Pioneering cancer surgery is broadcast live to the world


Posted on Thursday 30 November 2017
Patient Robert Begent and Professor Prokar Dasgupta

Patient Robert Begent with Professor Prokar Dasgupta with the 3D model of Robert's prostate.

Surgeons at Guy’s Hospital invited the world into their operating theatre when they took part in an international live robotic surgery event this week.

Guy’s was the only hospital to use 3D printing to assist a procedure during the Worldwide Robotic Surgery 24-Hour Event on Monday 27 November. The annual event saw the world’s leading robotic centres broadcast their pioneering operations from five continents to health professionals and medical students watching online across the globe.

Professor Prokar Dasgupta, consultant urological surgeon at Guy’s and St Thomas’, led the robotic radical prostatectomy (prostate removal) which took place during the event.

3D printing creates an exact replica of the patient’s prostate using images from an MRI scan and specialised software. The 3D model allows surgeons to pinpoint exactly where the cancer is situated within the prostate and means they can plan in advance how to remove the cancer safely and accurately, while preventing damage to important nerves nearby.

Robert Begent, 62, from Biggin Hill in Kent, was diagnosed with prostate cancer eight weeks ago. He said: “I went to my GP on my wife’s advice after I started to notice symptoms. It was lucky I did because a blood test strongly indicated that I had prostate cancer.

“It’s been a rollercoaster because everything has happened very quickly since my diagnosis and I was referred to Guy’s for my procedure within weeks. I’ve had really good care from the NHS.

“I was happy for my operation to be filmed and it was good to know that it would help surgeons around the world and, therefore, the patients that they treat. Professor Dasgupta explained all about the procedure and how the 3D printed model would be used. He showed me the model of my prostate, and where the bad bits were, before my procedure. It’s all new to me but it’s great that something like this can be used to give surgeons more detail and help them to carry out the surgery effectively, so it was very reassuring to know it would be part of my operation.”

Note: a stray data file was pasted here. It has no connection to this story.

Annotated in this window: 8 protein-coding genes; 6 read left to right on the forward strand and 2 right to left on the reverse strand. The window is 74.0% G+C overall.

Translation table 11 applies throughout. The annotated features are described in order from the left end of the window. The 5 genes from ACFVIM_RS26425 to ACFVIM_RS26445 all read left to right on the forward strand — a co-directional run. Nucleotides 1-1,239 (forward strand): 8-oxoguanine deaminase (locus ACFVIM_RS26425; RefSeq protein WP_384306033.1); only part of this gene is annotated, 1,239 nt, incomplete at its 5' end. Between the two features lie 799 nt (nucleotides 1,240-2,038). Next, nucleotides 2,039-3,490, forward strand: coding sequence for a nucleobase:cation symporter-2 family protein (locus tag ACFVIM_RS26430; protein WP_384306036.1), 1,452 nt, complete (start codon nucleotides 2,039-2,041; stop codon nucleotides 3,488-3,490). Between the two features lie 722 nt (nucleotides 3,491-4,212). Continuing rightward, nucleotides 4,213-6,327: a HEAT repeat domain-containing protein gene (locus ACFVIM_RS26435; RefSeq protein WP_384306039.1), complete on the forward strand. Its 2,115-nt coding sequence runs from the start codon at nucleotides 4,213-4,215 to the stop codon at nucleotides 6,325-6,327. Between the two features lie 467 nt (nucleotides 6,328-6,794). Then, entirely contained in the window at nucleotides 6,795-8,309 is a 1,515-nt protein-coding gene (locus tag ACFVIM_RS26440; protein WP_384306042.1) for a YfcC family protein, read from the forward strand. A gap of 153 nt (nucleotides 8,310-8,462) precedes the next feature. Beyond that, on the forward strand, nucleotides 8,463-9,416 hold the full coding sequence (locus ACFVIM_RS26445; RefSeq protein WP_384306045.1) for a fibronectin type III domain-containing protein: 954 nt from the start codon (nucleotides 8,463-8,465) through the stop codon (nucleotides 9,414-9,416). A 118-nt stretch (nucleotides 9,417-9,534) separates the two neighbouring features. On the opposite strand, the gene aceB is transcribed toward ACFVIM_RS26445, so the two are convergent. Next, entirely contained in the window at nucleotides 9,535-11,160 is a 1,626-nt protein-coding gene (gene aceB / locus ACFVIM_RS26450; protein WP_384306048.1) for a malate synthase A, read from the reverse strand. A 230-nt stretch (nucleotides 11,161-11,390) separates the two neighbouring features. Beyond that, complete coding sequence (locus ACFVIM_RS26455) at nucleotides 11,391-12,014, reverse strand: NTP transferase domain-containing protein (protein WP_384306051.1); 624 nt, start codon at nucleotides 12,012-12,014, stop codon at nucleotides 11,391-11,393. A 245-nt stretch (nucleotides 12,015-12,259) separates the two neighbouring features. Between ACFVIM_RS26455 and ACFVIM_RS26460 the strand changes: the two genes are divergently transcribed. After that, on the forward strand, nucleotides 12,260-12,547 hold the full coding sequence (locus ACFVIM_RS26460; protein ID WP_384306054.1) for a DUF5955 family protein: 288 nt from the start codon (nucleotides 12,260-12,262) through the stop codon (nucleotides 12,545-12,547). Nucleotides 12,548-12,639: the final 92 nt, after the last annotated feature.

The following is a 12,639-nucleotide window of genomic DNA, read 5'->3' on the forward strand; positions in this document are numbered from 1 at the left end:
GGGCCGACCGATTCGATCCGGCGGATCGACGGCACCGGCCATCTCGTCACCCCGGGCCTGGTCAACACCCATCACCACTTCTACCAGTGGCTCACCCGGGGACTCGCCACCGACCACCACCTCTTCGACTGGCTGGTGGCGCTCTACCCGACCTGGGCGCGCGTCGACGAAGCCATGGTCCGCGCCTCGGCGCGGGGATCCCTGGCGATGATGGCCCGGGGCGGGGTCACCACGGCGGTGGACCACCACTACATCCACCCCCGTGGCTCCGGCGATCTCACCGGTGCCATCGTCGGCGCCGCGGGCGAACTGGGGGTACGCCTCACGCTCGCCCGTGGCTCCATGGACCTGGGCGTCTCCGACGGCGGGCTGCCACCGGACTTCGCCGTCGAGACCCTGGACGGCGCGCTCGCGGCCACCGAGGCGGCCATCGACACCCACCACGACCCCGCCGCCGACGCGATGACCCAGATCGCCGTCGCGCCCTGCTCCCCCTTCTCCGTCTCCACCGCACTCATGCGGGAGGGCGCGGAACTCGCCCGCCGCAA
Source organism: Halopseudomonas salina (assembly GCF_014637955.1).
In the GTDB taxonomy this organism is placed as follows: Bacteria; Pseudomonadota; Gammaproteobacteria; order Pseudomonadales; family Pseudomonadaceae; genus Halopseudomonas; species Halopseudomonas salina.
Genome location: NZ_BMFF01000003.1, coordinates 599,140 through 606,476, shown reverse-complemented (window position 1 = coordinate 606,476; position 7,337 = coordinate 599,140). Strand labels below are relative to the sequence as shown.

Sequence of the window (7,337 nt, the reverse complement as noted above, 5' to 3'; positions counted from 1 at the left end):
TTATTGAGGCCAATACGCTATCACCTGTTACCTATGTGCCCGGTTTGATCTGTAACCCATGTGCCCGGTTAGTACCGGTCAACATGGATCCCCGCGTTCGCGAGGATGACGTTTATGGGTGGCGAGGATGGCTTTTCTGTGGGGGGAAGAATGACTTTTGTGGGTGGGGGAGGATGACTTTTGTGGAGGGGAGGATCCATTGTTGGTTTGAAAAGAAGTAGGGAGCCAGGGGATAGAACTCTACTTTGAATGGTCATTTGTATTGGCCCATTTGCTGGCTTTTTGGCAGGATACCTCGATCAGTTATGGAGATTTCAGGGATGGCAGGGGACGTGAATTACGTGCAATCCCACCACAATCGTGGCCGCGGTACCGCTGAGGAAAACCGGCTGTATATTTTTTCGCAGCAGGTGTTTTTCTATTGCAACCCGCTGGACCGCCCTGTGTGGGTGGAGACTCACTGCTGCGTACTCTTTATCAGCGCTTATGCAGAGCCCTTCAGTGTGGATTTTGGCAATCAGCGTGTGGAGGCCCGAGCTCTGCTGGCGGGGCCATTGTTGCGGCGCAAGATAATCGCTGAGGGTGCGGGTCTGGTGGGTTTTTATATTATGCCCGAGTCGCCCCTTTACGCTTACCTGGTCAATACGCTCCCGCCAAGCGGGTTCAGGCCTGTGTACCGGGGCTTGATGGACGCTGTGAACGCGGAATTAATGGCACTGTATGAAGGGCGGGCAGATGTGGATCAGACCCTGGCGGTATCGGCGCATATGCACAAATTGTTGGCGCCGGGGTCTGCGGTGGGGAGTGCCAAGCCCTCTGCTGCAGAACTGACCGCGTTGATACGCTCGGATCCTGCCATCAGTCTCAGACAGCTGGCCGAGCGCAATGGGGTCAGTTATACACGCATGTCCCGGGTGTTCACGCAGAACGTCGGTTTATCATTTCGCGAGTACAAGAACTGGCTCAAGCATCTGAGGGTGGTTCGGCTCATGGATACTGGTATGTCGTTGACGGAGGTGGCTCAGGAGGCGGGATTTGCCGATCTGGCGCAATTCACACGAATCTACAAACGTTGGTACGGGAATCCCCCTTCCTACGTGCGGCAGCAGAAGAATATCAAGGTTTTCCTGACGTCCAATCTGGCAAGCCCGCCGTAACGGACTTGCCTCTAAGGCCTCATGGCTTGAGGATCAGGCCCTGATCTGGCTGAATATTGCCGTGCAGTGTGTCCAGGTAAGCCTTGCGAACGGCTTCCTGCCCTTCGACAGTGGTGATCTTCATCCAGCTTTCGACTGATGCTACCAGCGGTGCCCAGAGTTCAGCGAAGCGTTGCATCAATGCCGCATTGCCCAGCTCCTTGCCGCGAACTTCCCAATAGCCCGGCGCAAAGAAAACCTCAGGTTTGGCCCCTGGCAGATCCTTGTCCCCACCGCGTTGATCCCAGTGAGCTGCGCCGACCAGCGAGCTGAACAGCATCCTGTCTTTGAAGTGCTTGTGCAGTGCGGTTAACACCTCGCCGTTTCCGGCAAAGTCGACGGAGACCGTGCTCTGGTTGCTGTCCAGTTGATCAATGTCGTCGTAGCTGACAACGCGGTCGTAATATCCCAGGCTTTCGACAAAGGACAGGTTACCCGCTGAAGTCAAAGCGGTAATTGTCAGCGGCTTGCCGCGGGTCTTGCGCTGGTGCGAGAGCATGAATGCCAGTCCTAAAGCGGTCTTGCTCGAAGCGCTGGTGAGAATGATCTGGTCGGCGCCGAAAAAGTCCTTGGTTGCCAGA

Professor Dasgupta, who also chairs the Institute of Robotic Surgery at King's College London, said: “The 3D model allowed me to decide how best to make sure that the cancer was removed successfully while vital nerves were kept intact, which is a fine balance. Having the model meant I could virtually hold Robert’s prostate in my hand before surgery.

“Through the model, I can feel the tumour and see how close it is to vital nerves and muscles, allowing me to plan the operation with detailed precision and accuracy. The 3D model restores the sense of touch that the surgeon loses by using robotic surgery.

“Robert’s procedure went very well - the tumour was removed successfully and he should make a good recovery. We are thankful to him for allowing us to share his surgery with the world.”

Robotic surgery is most commonly used for prostate, bladder and kidney removal at the Trust. During a robotic procedure, surgeons control the robot’s four ‘arms’ from a console. They look down a small camera on the end of one arm to see inside the patient and the machine gives them a 3D HD view while they operate, eliminates tremor and provides an increased range of movement. Robotic surgery is minimally invasive, which means less pain and scarring for patients, with a quicker recovery and shorter hospital stay.  

3D printing has been in use at Guy’s and St Thomas’ since 2015. Last year Professor Dasgupta pioneered the first use of 3D printing during robotic cancer surgery in the NHS. The Trust is about to embark on a national trial to investigate the outcomes of using 3D printing technology.

Find out more about prostate cancer on the NHS website.

Related Pages